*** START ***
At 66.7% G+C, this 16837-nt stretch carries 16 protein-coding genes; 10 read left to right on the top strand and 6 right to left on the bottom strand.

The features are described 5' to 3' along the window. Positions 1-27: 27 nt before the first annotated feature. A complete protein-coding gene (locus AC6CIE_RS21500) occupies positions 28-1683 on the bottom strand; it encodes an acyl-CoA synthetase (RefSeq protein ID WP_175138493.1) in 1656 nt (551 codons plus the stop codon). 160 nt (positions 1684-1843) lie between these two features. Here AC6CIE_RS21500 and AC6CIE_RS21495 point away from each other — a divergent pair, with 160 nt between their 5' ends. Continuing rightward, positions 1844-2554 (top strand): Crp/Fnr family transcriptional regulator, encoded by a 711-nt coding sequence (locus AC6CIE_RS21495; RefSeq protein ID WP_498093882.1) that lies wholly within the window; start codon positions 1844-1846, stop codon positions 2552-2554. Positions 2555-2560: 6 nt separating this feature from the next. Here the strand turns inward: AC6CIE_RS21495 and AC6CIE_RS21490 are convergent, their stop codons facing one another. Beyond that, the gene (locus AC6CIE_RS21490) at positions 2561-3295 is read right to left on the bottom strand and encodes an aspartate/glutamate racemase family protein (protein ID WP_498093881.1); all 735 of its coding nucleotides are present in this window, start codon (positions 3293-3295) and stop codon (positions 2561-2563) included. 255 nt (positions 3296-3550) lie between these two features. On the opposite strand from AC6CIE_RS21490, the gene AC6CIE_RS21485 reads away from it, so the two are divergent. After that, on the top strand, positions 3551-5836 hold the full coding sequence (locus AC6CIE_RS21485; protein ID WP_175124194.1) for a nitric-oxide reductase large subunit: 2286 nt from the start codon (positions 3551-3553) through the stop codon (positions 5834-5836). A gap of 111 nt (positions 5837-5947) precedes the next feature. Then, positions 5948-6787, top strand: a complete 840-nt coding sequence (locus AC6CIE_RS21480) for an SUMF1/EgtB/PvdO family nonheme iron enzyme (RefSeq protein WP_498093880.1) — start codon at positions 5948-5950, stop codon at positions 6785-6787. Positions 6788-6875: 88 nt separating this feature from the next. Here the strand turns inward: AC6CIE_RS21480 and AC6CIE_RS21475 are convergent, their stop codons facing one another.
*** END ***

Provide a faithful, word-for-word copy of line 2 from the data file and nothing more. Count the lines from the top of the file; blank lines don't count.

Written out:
The features are described 5' to 3' along the window. Positions 1-27: 27 nt before the first annotated feature. A complete protein-coding gene (locus AC6CIE_RS21500) occupies positions 28-1683 on the bottom strand; it encodes an acyl-CoA synthetase (RefSeq protein ID WP_175138493.1) in 1656 nt (551 codons plus the stop codon). 160 nt (positions 1684-1843) lie between these two features. Here AC6CIE_RS21500 and AC6CIE_RS21495 point away from each other — a divergent pair, with 160 nt between their 5' ends. Continuing rightward, positions 1844-2554 (top strand): Crp/Fnr family transcriptional regulator, encoded by a 711-nt coding sequence (locus AC6CIE_RS21495; RefSeq protein ID WP_498093882.1) that lies wholly within the window; start codon positions 1844-1846, stop codon positions 2552-2554. Positions 2555-2560: 6 nt separating this feature from the next. Here the strand turns inward: AC6CIE_RS21495 and AC6CIE_RS21490 are convergent, their stop codons facing one another. Beyond that, the gene (locus AC6CIE_RS21490) at positions 2561-3295 is read right to left on the bottom strand and encodes an aspartate/glutamate racemase family protein (protein ID WP_498093881.1); all 735 of its coding nucleotides are present in this window, start codon (positions 3293-3295) and stop codon (positions 2561-2563) included. 255 nt (positions 3296-3550) lie between these two features. On the opposite strand from AC6CIE_RS21490, the gene AC6CIE_RS21485 reads away from it, so the two are divergent. After that, on the top strand, positions 3551-5836 hold the full coding sequence (locus AC6CIE_RS21485; protein ID WP_175124194.1) for a nitric-oxide reductase large subunit: 2286 nt from the start codon (positions 3551-3553) through the stop codon (positions 5834-5836). A gap of 111 nt (positions 5837-5947) precedes the next feature. Then, positions 5948-6787, top strand: a complete 840-nt coding sequence (locus AC6CIE_RS21480) for an SUMF1/EgtB/PvdO family nonheme iron enzyme (RefSeq protein WP_498093880.1) — start codon at positions 5948-5950, stop codon at positions 6785-6787. Positions 6788-6875: 88 nt separating this feature from the next. Here the strand turns inward: AC6CIE_RS21480 and AC6CIE_RS21475 are convergent, their stop codons facing one another.